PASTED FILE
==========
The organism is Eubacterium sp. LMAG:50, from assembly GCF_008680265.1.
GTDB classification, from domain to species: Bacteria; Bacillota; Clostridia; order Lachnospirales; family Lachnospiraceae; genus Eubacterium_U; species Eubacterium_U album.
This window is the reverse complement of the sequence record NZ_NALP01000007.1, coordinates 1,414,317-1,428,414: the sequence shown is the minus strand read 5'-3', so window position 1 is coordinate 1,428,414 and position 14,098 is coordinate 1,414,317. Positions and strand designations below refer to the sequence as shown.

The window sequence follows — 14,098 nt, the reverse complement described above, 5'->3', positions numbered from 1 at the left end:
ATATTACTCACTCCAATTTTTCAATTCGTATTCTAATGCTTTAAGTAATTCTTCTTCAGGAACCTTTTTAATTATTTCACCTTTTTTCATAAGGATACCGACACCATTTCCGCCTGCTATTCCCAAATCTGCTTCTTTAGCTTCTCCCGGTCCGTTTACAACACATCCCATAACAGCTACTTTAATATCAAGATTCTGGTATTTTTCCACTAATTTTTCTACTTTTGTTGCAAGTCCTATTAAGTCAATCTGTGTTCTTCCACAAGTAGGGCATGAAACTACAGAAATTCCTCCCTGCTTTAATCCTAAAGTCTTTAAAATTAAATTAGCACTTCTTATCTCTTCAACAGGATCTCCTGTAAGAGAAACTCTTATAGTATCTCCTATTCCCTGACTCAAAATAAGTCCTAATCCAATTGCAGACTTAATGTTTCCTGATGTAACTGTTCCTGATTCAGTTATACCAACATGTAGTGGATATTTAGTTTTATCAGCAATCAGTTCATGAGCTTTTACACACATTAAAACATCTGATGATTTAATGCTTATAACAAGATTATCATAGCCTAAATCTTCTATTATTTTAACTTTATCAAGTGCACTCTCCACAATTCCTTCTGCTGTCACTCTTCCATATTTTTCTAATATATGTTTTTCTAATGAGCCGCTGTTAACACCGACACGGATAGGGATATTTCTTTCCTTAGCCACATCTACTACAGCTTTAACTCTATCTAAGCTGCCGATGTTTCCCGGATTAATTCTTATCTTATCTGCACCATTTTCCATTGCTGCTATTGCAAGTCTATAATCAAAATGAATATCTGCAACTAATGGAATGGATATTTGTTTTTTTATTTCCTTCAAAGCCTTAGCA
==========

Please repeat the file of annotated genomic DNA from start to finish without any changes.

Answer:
The organism is Eubacterium sp. LMAG:50, from assembly GCF_008680265.1.
GTDB classification, from domain to species: Bacteria; Bacillota; Clostridia; order Lachnospirales; family Lachnospiraceae; genus Eubacterium_U; species Eubacterium_U album.
This window is the reverse complement of the sequence record NZ_NALP01000007.1, coordinates 1,414,317-1,428,414: the sequence shown is the minus strand read 5'-3', so window position 1 is coordinate 1,428,414 and position 14,098 is coordinate 1,414,317. Positions and strand designations below refer to the sequence as shown.

The window sequence follows — 14,098 nt, the reverse complement described above, 5'->3', positions numbered from 1 at the left end:
ATATTACTCACTCCAATTTTTCAATTCGTATTCTAATGCTTTAAGTAATTCTTCTTCAGGAACCTTTTTAATTATTTCACCTTTTTTCATAAGGATACCGACACCATTTCCGCCTGCTATTCCCAAATCTGCTTCTTTAGCTTCTCCCGGTCCGTTTACAACACATCCCATAACAGCTACTTTAATATCAAGATTCTGGTATTTTTCCACTAATTTTTCTACTTTTGTTGCAAGTCCTATTAAGTCAATCTGTGTTCTTCCACAAGTAGGGCATGAAACTACAGAAATTCCTCCCTGCTTTAATCCTAAAGTCTTTAAAATTAAATTAGCACTTCTTATCTCTTCAACAGGATCTCCTGTAAGAGAAACTCTTATAGTATCTCCTATTCCCTGACTCAAAATAAGTCCTAATCCAATTGCAGACTTAATGTTTCCTGATGTAACTGTTCCTGATTCAGTTATACCAACATGTAGTGGATATTTAGTTTTATCAGCAATCAGTTCATGAGCTTTTACACACATTAAAACATCTGATGATTTAATGCTTATAACAAGATTATCATAGCCTAAATCTTCTATTATTTTAACTTTATCAAGTGCACTCTCCACAATTCCTTCTGCTGTCACTCTTCCATATTTTTCTAATATATGTTTTTCTAATGAGCCGCTGTTAACACCGACACGGATAGGGATATTTCTTTCCTTAGCCACATCTACTACAGCTTTAACTCTATCTAAGCTGCCGATGTTTCCCGGATTAATTCTTATCTTATCTGCACCATTTTCCATTGCTGCTATTGCAAGTCTATAATCAAAATGAATATCTGCAACTAATGGAATGGATATTTGTTTTTTTATTTCCTTCAAAGCCTTAGCA